Lake Mývatn is the fourth largest lake in Iceland about 37 square kilometers (23 square miles). The lake and the surrounding marshlands have an exceptionally rich fauna of birds, especially ducks who nest there during summer. Most of the birds are migratory arriving late april, early may, from north-western Europe. The name Mývatn (midge lake) is derived from the hordes of gnats (a type of flie) that breed in the shallow waters. The gnats are very important to the fauna since they provide a large part of the diet of various birds as well as the trout.
The area around Lake Mývatn is dominated by volcanic landforms such as:
- Skútustaðagígar – Area of medum-sized pseudocraters which were formed during volcanic eruptions when lava flowed over wetlands.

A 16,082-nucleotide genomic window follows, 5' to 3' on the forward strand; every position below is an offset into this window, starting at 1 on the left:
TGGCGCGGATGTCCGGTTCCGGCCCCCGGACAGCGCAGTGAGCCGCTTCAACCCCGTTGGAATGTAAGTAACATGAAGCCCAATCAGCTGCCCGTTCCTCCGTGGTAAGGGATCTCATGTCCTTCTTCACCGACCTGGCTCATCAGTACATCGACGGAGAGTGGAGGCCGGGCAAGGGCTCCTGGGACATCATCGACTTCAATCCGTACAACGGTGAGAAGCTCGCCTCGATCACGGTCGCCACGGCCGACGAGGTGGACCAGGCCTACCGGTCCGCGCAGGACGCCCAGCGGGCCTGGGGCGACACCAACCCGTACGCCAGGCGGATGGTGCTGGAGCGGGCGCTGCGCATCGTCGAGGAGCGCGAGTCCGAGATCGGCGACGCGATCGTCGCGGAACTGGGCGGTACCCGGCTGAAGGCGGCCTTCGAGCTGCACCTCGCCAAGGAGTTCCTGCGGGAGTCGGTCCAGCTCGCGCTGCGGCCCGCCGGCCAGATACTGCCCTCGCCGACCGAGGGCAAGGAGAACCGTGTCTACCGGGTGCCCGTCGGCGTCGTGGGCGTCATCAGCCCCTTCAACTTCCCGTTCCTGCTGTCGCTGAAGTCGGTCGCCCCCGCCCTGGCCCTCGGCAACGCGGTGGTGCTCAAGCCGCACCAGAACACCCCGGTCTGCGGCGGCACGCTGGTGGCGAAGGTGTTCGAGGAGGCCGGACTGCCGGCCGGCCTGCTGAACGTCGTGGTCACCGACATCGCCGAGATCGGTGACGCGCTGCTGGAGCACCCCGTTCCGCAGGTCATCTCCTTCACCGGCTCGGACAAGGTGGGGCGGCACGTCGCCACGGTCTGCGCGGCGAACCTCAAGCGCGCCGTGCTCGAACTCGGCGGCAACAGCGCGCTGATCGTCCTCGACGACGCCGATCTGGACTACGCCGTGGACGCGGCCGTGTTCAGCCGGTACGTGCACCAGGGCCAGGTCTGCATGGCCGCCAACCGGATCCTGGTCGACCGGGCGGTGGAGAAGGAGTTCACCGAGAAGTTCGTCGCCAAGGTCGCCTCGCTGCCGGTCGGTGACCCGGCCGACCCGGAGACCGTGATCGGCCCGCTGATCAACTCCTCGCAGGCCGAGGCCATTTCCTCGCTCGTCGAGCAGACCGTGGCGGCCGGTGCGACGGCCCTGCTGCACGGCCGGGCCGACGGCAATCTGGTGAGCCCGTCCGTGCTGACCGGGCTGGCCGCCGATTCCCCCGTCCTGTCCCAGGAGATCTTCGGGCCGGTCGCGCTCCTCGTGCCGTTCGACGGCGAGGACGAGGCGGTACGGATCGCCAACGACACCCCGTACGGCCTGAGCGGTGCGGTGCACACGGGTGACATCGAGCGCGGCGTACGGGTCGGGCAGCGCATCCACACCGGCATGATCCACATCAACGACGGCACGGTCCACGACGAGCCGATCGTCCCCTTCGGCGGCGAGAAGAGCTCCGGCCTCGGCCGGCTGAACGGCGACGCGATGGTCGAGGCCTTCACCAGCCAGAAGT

- Dimmuborgir – Dark Forts – Lava park with unique rock formations such as volcanic arches, pillars and caves.
- Hverfell – 2500 year old tephra crater.
- Grjótagjá – a small rift with inner thermal spring inside.
- Mývatn Nature Baths – man made bathing lagoon with geothermal water drawn from the depths of up to 2.500 meters ( 8200ft)
- Hverarönd - geothermal area of bubbling mud pools and steaming fumaroles.
- Krafla caldera– Some areas of the lava field at Leirhnjúkur are still steaming.
- Víti in Krafla area – explosion crater formed in 1724.
You can visit the surroundings of Mývatn if you are on the following self drive tours: